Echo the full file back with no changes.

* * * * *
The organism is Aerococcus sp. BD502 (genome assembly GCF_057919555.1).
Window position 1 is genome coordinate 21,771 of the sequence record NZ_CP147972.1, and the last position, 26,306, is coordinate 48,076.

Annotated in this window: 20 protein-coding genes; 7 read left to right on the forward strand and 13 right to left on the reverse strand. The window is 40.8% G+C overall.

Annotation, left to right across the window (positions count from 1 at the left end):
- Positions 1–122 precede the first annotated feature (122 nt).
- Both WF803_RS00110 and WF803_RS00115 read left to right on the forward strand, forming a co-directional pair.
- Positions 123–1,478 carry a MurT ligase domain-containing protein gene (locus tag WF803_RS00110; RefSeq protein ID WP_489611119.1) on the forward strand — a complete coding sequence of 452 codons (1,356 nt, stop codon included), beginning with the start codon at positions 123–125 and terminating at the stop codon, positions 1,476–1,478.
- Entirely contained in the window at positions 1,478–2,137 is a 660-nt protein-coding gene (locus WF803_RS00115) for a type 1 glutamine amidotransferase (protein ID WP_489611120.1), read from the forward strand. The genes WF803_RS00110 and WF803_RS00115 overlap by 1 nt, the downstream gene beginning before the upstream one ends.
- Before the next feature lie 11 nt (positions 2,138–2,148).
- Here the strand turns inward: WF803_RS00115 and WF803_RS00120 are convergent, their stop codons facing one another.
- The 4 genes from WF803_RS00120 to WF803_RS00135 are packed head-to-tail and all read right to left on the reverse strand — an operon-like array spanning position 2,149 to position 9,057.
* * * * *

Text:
The organism is Aerococcus sp. BD502 (genome assembly GCF_057919555.1).
Window position 1 is genome coordinate 21,771 of the sequence record NZ_CP147972.1, and the last position, 26,306, is coordinate 48,076.

Annotated in this window: 20 protein-coding genes; 7 read left to right on the forward strand and 13 right to left on the reverse strand. The window is 40.8% G+C overall.

Annotation, left to right across the window (positions count from 1 at the left end):
- Positions 1–122 precede the first annotated feature (122 nt).
- Both WF803_RS00110 and WF803_RS00115 read left to right on the forward strand, forming a co-directional pair.
- Positions 123–1,478 carry a MurT ligase domain-containing protein gene (locus tag WF803_RS00110; RefSeq protein ID WP_489611119.1) on the forward strand — a complete coding sequence of 452 codons (1,356 nt, stop codon included), beginning with the start codon at positions 123–125 and terminating at the stop codon, positions 1,476–1,478.
- Entirely contained in the window at positions 1,478–2,137 is a 660-nt protein-coding gene (locus WF803_RS00115) for a type 1 glutamine amidotransferase (protein ID WP_489611120.1), read from the forward strand. The genes WF803_RS00110 and WF803_RS00115 overlap by 1 nt, the downstream gene beginning before the upstream one ends.
- Before the next feature lie 11 nt (positions 2,138–2,148).
- Here the strand turns inward: WF803_RS00115 and WF803_RS00120 are convergent, their stop codons facing one another.
- The 4 genes from WF803_RS00120 to WF803_RS00135 are packed head-to-tail and all read right to left on the reverse strand — an operon-like array spanning position 2,149 to position 9,057.